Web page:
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Updated: August 25, 2011 14:54 IST

Anna supporters doubt Government's sincerity

Devesh K. Pandey
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Anna Hazare’s supporters during the anti-corruption protest at Ramlila Maidan in Delhi on Wednesday. Photo: Sandeep Saxena.
The Hindu
Anna Hazare’s supporters during the anti-corruption protest at Ramlila Maidan in Delhi on Wednesday. Photo: Sandeep Saxena.

A large number of farmers from neighbouring States join the protesters at Ramlila Maidan

Supporters of Anna Hazare, camping at the Ramlila Maidan here for the past few days hoping that the mass mobilisation would lead to introduction of a strong Lokpal Bill in Parliament, appeared rather apprehensive about the Government's sincerity on Wednesday.

Though the crowd had started dwindling since Tuesday, a noticeable feature on the ninth day of Anna's fast was the presence of a large number of farmers from the neighbouring States. Sixty-year-old Kartara Singh reached Ramlila Maidan with hundreds of fellow villagers from Kaithal in Haryana in the morning. “We are farmers and have come here to support Anna in his fight against corruption. People from the Rohilla community have also come here with us in ten buses,” he said.

While 78-year-old Anand Swaroop Data, a farmer from Rewari in Haryana, sounded sceptical about the Government's intentions despite such a massive support for Anna, a lecturer from neighbouring Faridabad, Aruna, said: “The authorities will eventually have to give in. If that does not happen, the protests will intensify and it would then become difficult for the Government to control.”

Jagdish, a resident of Pratapgarh, said a large number of villagers from UP had also joined the protest on Wednesday.

Earlier on Tuesday Bharatiya Kisan Union president Rakesh Tikait, son of leader Mahendra Singh Tikait, had come to Ramlila Maidan and called upon farmers from the neighbouring States to join the protest. “Farmers came in large numbers on Wednesday to support Anna,” said an India Against Corruption representative.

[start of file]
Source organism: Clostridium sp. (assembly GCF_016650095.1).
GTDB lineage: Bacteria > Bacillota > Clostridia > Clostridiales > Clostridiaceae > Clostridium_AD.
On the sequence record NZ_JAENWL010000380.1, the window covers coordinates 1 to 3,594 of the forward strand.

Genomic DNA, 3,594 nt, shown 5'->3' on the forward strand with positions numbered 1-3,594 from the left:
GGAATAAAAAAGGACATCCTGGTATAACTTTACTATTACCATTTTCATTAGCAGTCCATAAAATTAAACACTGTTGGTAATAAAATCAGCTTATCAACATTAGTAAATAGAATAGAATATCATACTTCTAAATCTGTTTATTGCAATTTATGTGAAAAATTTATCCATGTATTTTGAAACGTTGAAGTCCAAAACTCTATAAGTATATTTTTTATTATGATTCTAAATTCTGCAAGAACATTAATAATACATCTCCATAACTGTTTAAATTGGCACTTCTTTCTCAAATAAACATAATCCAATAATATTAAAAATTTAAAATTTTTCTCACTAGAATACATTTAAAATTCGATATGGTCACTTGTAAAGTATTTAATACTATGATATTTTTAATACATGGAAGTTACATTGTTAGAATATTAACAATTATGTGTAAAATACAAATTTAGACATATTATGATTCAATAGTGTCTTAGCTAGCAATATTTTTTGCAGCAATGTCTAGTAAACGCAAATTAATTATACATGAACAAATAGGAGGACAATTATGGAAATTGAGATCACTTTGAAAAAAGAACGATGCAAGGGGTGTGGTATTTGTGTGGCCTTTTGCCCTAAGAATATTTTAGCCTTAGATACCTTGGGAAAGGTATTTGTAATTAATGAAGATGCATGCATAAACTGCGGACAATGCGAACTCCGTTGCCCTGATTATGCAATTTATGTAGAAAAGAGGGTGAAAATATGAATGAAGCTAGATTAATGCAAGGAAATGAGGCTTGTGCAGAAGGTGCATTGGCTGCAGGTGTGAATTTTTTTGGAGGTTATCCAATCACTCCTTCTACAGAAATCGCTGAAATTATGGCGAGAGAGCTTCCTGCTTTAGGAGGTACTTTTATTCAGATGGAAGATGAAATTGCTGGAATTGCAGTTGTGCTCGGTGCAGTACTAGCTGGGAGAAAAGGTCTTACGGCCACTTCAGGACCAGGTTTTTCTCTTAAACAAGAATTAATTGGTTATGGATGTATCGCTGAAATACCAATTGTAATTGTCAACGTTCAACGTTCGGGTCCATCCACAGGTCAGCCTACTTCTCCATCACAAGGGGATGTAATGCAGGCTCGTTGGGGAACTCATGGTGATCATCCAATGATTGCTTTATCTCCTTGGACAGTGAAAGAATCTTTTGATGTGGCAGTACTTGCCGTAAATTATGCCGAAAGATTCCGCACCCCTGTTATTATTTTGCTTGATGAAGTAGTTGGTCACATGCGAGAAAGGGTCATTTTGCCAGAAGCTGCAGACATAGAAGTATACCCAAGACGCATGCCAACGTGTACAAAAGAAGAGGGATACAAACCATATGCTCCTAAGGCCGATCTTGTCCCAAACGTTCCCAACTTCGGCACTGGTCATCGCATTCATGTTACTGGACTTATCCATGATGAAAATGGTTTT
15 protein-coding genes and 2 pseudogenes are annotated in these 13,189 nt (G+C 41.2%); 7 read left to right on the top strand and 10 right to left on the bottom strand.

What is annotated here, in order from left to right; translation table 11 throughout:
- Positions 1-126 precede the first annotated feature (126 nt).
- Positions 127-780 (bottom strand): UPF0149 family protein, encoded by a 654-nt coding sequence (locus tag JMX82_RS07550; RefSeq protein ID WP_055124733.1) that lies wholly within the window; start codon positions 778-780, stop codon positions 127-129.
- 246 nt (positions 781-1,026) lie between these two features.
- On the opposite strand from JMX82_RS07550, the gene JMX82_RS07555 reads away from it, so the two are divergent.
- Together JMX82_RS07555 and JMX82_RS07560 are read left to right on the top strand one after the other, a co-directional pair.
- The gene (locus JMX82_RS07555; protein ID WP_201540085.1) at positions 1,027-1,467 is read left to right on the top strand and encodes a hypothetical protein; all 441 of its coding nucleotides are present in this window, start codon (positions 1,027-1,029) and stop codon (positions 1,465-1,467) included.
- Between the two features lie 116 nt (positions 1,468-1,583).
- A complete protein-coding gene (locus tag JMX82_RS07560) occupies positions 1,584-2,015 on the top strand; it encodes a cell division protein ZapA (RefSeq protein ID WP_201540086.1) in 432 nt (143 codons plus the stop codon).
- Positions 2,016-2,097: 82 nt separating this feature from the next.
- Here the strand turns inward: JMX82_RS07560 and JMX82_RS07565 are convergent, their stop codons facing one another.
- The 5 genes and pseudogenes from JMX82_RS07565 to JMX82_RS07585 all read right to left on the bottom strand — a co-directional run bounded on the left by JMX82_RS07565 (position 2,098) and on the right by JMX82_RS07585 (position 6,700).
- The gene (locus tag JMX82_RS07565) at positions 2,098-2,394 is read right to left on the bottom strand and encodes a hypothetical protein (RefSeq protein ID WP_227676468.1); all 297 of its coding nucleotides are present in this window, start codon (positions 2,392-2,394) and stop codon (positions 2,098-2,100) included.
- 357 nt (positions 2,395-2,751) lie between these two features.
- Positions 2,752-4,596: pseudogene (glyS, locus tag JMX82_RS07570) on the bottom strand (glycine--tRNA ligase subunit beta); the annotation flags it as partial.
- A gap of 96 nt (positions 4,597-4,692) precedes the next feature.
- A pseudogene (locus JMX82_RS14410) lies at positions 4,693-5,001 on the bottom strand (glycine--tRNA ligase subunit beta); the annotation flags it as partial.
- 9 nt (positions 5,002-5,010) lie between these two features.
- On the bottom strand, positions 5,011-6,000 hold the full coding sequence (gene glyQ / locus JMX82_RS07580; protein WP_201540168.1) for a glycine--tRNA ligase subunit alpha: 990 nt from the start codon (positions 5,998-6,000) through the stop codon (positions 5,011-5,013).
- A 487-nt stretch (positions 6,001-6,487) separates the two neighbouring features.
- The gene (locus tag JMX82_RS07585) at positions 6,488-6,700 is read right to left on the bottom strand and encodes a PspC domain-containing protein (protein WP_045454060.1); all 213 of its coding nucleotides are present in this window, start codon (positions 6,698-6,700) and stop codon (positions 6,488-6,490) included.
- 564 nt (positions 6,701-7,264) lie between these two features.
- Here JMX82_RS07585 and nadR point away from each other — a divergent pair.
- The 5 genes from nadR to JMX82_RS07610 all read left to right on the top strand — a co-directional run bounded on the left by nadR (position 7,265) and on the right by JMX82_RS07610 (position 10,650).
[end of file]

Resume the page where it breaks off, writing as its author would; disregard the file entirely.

‘Cleanse the system'

Members of Indian Ex-Servicemen Movement, who have been supporting Anna's crusade against corruption, could also be seen in large numbers. “Rampant nepotism and other malpractices are forms of corruption. We urgently need to take steps to cleanse the system. As Anna pointed out, today a child is born with a debt of Rs.25,000 on his head. We have to pay donations for their admissions even in playschools. Besides, people in defence forces also come from the same society and we do not want them to be corrupt. We will fight till we achieve our objective,” said retired warrant officer P.R. Balathilakan.

The Delhi unit of the National Ex-Servicemen Coordination Committee has also extended its support. “Our members have been going to Ramlila Maidan everyday since August 16. We request Rahul Gandhi to solve this issue,” said Ram Kumar, general secretary of the Committee.

With Anna's health deteriorating, his supporters also appeared to be losing patience. “The Government is not showing any sincerity in its intentions,” said Rajen Makhijani, an IIM-Calcutta graduate working in Singapore, who has taken a break from work to participate in the movement. “The proposed Bill has not simply been drafted by just a few persons and what we presently see is the 14th version after consultations with a large number of people. We have been waiting 42 years for this law, we cannot wait anymore,” he said.

His IIM batch-mate Ritu nodded in agreement.

Post-graduate management students Sourav Mittal and Anuchin said in case the Government could not introduce the Bill in the monsoon session, a special Parliamentary session should be called. “If they want to bring in an effective law, they should act promptly,” said Sourav.

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